Essential genes should be under strong purifying selection and should thus show greater evolutionary constraint than that of nonessential genes. Consistent with this expectation, the essential genes found in our screens were more broadly retained across species, showed higher levels of conservation between closely related species, and contain fewer inactivating polymorphisms within the human species, as compared with their dispensable counterparts (Fig. 2, E to G). Essential genes also tend to have higher expression and encode proteins that engage in more protein-protein interactions.

Blomen et al. claim similar findings: essential genes show more conservation. They claim that “old” essential genes “emerged in premetazoans.” But then, to their surprise, they found new essential genes incorporated into old existing functional genes:

Remarkably, the products of “new” essential genes are more often connected with old rather than other new essential gene products, suggesting that they largely function within ancient molecular machineries (fig. S9, B and C).

In PNAS, Rubin et al. looked for “The essential gene set of a photosynthetic organism.” They identified “718 putative essential genes” for the photosynthetic lifestyle of a cyanobacterium. 

There are certain limitations to the essentiality information determined here. Although we identified genes that are essential to the organism when individually mutated, they do not represent a minimal gene set. Essential processes for which there are redundant genes will not be discovered using an approach based on single mutants. In S. elongates, however, this complication is of lesser concern than in most other cyanobacteria because of its small genome size, which at a streamlined 2.7 Mbp, harbors little redundancy. In addition, the findings of essentiality reported here apply only to the specific laboratory conditions used and are likely to be different for a subset of genes under other growth conditions. Finally, because ncRNAs, regulatory regions, and other intergenic regions are much smaller, on average, than protein-coding genes, the essentiality calls for these regions are inherently of lower confidence than those made for protein-coding genes. Therefore, conclusions of essentiality for non-coding loci and to a lesser extent, protein-coding genes must be validated by targeted mutation before definitive statements can be made about their essentiality.

In short, the count of essential genes will vary by lab and researcher. This is definitely a work in progress, so measures of essential genes will need refinement with more study.

Contrasting Predictions

Let’s integrate this information by contrasting the predictions of design and Darwinism about essentiality. The distinctions are not clear cut. On the one hand, Darwinians would like to see purifying selection acting to eliminate non-essential genes because, for large populations like yeast, they incur a metabolic cost. On the other hand, Darwinians have historically appealed to “junk DNA” and “vestigial organs” to explain things that do not appear essential, pointing to the weakness of purifying selection to eliminate mutations.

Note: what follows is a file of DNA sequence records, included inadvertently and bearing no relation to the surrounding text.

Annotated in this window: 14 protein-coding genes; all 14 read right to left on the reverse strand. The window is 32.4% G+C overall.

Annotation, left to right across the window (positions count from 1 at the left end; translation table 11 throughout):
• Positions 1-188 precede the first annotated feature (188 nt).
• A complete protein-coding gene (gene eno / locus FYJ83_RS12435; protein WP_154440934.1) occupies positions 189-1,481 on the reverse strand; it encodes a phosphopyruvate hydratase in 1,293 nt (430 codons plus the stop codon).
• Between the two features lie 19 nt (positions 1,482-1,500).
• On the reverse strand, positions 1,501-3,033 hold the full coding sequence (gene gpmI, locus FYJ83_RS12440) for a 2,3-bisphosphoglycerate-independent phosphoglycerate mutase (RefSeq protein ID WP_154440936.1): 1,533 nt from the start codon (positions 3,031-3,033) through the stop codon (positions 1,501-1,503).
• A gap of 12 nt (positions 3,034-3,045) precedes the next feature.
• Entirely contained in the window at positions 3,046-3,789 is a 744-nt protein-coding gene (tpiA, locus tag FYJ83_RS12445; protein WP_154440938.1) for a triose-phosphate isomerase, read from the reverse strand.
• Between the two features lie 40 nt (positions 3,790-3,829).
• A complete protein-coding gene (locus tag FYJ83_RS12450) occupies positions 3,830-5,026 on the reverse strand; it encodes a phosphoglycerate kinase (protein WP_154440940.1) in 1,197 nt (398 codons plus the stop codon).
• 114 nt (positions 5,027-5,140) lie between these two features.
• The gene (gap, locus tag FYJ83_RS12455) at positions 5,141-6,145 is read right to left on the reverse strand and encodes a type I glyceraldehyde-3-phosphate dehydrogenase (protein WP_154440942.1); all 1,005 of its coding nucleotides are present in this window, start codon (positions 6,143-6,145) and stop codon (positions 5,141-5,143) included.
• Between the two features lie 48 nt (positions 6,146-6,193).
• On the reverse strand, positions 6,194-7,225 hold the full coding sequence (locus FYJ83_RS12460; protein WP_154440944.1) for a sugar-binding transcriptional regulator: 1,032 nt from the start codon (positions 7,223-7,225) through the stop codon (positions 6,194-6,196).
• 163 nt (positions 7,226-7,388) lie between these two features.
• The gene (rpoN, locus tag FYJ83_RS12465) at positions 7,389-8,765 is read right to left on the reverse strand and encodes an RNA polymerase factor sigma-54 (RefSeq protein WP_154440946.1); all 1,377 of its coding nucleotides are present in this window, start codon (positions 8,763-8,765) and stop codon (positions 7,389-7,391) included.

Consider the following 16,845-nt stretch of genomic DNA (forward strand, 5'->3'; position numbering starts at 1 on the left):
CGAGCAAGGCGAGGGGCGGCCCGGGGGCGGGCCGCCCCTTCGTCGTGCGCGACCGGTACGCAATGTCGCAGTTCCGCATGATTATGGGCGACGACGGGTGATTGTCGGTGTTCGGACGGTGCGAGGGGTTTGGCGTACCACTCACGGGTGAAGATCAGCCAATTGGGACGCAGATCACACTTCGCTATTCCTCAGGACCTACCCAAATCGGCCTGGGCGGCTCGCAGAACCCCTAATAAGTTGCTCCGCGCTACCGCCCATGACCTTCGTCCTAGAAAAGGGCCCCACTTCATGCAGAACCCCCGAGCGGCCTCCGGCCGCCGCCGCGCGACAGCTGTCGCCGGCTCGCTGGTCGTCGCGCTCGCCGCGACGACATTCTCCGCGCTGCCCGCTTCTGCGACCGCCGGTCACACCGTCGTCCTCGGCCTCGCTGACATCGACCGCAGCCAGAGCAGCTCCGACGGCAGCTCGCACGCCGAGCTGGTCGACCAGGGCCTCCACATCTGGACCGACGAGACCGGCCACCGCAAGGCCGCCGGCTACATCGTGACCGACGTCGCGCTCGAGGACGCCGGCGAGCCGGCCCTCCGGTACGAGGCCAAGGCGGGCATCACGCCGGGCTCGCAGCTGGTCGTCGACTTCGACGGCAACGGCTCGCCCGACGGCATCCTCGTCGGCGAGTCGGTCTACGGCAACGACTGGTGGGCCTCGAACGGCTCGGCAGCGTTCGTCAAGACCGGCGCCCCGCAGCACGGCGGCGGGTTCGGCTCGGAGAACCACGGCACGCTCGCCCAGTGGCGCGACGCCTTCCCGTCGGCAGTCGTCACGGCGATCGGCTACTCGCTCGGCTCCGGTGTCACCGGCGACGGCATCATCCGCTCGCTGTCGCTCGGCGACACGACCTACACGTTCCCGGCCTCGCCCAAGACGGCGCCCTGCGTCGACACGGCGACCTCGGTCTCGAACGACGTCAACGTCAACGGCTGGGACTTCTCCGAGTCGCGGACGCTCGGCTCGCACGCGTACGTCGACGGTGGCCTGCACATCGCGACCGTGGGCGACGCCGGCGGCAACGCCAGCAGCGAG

Design advocates, too, maintain competing expectations in tension. They would like to find functions for all gene activity to falsify the junk-DNA myth. But they would like to allow for functions beyond mere survival: functions that a designer with an artistic taste would create for beauty and pleasure.

So who’s winning this debate on essentiality? It’s too early to tell. Not enough is known yet. Based on experience with ENCODE and modENCODE, it seems likely that more functions will be found for everything in the genome (barring neutral or near-neutral mutations), but they will not always be essential for survival. There is a wealth of phenotypic evidence to support this: the beautiful spirals of a conch shell, elaborate patterns in fur and feathers, and other cases of elegant design that seem to go beyond the requirements for reproduction. Animals could satisfy Darwin’s criteria by being all grey and just getting by till they have offspring, but life is incredibly vibrant with “useless” beauty. One suspects that genotypic evidence will follow suit.

Boone and Andrews point to “a wealth of uncharacterized genes whose essential roles are waiting to be explored.” Who is better prepared to explain what the “substantial fraction” of genes that remain “functionally uncharacterized” do — those who start with the assumption that “if it works, it’s not happening by accident” or those who expect cobbled-together bits of junk?

Editor’s note: This article was originally published in 2015.

David Coppedge

David Coppedge is a freelance science reporter in Southern California. He has been a board member of Illustra Media since its founding and serves as their science consultant. He worked at NASA’s Jet Propulsion Laboratory (JPL) for 14 years, on the Cassini mission to Saturn, until he was ousted in 2011 for sharing material on intelligent design, a discriminatory action that led to a nationally publicized court trial in 2012. Discovery Institute supported his case, but a lone judge ruled against him without explanation. A nature photographer, outdoorsman, and musician, David holds B.S. degrees in science education and in physics and gives presentations on ID and other scientific subjects.